Wednesday, September 26, 2012

The American State Papers: The Birth of a Nation... Not Mine

I'm Canadian, but the Declaration of Independence, the Constitution of the United States, and the Founding Fathers are household names (although I hadn't heard of the Federalist Papers before now), so it was neat to finally read them. My first reaction was how short the Declaration of Independence and the Constitution are, although in hindsight it makes sense.

Obviously, the Declaration of Independence was the declaration that America would no longer be a part of the British Empire. The Constitution was the basic governing structure proposed for the United States. There wasn't anything very surprising in these two documents.

The Federalist Papers got more interesting. The Federalist Papers were a series of short articles written by three men (Alexander Hamilton, James Madison, and John Jay) defending the Constitution against naysayers. The articles that I read concerned the importance of the States being united States under one government rather than individual "city-states" like in ancient Greece, taxation, distribution of judicial, legislative, and executive powers, and the office of President of the United States. I found these papers interesting, because it showed how history might have taken a different turn had America rejected the Constitution (imagine the States not being united). Overall, I did find it dry reading though.

Wednesday, September 12, 2012


I've decided to delete my blog entry about Book Two of Rabelai's Gargantua and Pantagruel. It didn't really add anything to my thoughts on the first book and it was pretty much an immature rant. I've made necessary edits to my original blog entry on Rabelais to include Books One and Two.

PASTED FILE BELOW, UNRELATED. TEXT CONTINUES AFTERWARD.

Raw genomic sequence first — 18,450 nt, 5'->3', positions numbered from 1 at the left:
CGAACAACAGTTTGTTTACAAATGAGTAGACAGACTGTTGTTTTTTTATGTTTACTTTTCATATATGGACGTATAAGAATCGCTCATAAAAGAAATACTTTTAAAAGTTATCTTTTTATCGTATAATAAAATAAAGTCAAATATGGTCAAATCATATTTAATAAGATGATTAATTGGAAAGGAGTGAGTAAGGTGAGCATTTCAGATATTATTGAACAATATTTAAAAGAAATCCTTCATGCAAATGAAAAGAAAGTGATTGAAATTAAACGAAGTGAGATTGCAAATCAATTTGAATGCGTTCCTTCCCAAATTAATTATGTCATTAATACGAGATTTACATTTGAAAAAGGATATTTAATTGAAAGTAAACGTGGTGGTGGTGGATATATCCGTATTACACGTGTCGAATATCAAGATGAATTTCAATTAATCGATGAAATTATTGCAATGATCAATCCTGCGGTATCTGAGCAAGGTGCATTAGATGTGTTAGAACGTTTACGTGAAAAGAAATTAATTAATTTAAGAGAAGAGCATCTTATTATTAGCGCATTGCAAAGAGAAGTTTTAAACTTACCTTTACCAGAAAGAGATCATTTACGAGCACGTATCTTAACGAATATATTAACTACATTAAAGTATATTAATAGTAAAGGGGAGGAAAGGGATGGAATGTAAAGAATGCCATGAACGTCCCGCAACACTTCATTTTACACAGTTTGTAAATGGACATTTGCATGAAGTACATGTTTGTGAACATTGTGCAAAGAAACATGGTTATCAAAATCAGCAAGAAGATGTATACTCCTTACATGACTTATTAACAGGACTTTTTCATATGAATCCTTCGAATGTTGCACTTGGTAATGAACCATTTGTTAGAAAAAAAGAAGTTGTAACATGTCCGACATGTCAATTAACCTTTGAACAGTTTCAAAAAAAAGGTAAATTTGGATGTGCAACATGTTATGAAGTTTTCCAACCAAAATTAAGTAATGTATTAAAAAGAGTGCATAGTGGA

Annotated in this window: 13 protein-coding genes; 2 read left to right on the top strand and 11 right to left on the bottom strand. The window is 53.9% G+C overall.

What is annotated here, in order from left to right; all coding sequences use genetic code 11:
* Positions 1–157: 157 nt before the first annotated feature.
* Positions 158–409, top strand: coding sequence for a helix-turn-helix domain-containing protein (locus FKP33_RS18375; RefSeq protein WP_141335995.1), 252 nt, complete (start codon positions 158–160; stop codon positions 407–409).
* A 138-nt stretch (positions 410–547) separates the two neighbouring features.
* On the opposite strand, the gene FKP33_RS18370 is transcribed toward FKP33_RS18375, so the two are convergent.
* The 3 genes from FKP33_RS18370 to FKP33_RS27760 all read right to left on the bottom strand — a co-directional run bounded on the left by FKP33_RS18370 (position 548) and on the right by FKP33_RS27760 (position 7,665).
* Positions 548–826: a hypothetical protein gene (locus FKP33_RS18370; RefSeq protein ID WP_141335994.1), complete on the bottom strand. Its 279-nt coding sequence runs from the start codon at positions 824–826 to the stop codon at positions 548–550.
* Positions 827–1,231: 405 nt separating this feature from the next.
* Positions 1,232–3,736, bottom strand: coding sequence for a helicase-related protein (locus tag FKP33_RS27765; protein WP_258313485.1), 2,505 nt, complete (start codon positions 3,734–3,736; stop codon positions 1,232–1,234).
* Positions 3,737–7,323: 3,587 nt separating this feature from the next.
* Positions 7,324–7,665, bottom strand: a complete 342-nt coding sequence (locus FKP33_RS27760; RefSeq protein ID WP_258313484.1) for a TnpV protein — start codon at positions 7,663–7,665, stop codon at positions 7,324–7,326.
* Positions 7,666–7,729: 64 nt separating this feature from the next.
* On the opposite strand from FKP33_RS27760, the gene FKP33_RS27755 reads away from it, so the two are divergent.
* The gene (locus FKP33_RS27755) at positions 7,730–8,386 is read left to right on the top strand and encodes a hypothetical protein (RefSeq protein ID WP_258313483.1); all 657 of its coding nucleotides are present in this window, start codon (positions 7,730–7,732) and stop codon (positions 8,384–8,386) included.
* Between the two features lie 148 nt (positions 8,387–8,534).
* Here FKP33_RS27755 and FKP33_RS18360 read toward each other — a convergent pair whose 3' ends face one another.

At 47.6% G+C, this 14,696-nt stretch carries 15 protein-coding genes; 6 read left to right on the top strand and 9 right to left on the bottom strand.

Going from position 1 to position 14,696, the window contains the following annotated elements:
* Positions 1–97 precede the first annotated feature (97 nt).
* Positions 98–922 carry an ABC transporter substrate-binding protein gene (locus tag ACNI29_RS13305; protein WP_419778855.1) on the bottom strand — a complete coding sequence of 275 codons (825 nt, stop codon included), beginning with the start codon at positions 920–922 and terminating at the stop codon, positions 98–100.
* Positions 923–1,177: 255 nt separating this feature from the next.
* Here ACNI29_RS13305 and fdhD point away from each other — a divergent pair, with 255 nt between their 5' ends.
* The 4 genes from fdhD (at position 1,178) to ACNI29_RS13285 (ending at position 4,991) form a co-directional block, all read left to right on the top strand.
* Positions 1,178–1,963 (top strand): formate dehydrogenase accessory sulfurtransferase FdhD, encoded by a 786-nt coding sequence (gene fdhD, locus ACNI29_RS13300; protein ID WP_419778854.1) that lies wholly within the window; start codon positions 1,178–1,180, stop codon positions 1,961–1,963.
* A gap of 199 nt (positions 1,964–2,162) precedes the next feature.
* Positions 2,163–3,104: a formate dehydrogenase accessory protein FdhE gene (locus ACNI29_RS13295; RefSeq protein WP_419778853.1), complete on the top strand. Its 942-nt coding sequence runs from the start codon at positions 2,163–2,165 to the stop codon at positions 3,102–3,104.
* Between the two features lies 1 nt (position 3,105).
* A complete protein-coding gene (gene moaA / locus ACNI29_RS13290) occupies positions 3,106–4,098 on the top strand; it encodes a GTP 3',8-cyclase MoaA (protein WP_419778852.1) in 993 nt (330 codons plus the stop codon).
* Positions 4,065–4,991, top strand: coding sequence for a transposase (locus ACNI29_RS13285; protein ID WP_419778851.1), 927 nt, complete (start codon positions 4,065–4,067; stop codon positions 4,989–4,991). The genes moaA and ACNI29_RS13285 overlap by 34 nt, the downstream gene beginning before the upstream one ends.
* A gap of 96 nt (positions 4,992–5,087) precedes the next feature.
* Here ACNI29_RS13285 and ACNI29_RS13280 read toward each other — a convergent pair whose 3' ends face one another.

Wednesday, September 5, 2012

"The Decline and Fall of the Roman Empire" [Ch. 15-16]: Divorcing Theology and History

In Chapter 15 of "The Decline" Gibbon describes what he considers the chief reasons for Christianity's success in the Roman Empire during the first few centuries AD and in Chapter 16 he outlines the relationship between the early Christians and the Roman Emperors from Nero to Constantine.

Gibbon attempts to provide an impartial account of the rise of Christianity contrasted with the biased traditional histories of the Church. For me reading Gibbon raised the question of the possibility (or impossibility) of being truly objective. For the most part I think Gibbon was successful as he debunked mistaken beliefs about the early Christians using primary sources rather than Church-sanctioned secondary sources. On the other hand, Gibbon had a habit of making value judgments on people and things. He was particularly harsh on the Jews. Wouldn't a truly objective writer withold his opinions even if he were writing about the Nazis or the Ku Klux Klan? He also referred to many religions (Christianity, paganism, Judaism) as "superstition" but wouldn't a truly impartial writer not dismiss any religion (or athiesm, deism etc.) as none can be proven or disproven based on empirical evidence?

 I say none of this to slam Gibbon. He proved to be a very capable historian and I found "The Decline" very informative and readable. History and religion/mythology are two of my favourite subects, so naturally I was interested in the topic Gibbon was writing about. Modern skepticism is in full force in "the Decline" as Gibbon removes God from view and focuses on what can be discovered on empirical evidence and brainpower alone. Perhaps the boldest statement Gibbon made in his book is that the persecution of Christians in the Roman Empire has been exaggerated by the Church. Gibbon estimated just under 2,000 Christians were put to death by a lawful sentence. It's still a significant number, but far lower than the Church maintained in the past.

So overall, I quite enjoyed Gibbon and would like to read "the Decline" in its entirety one day.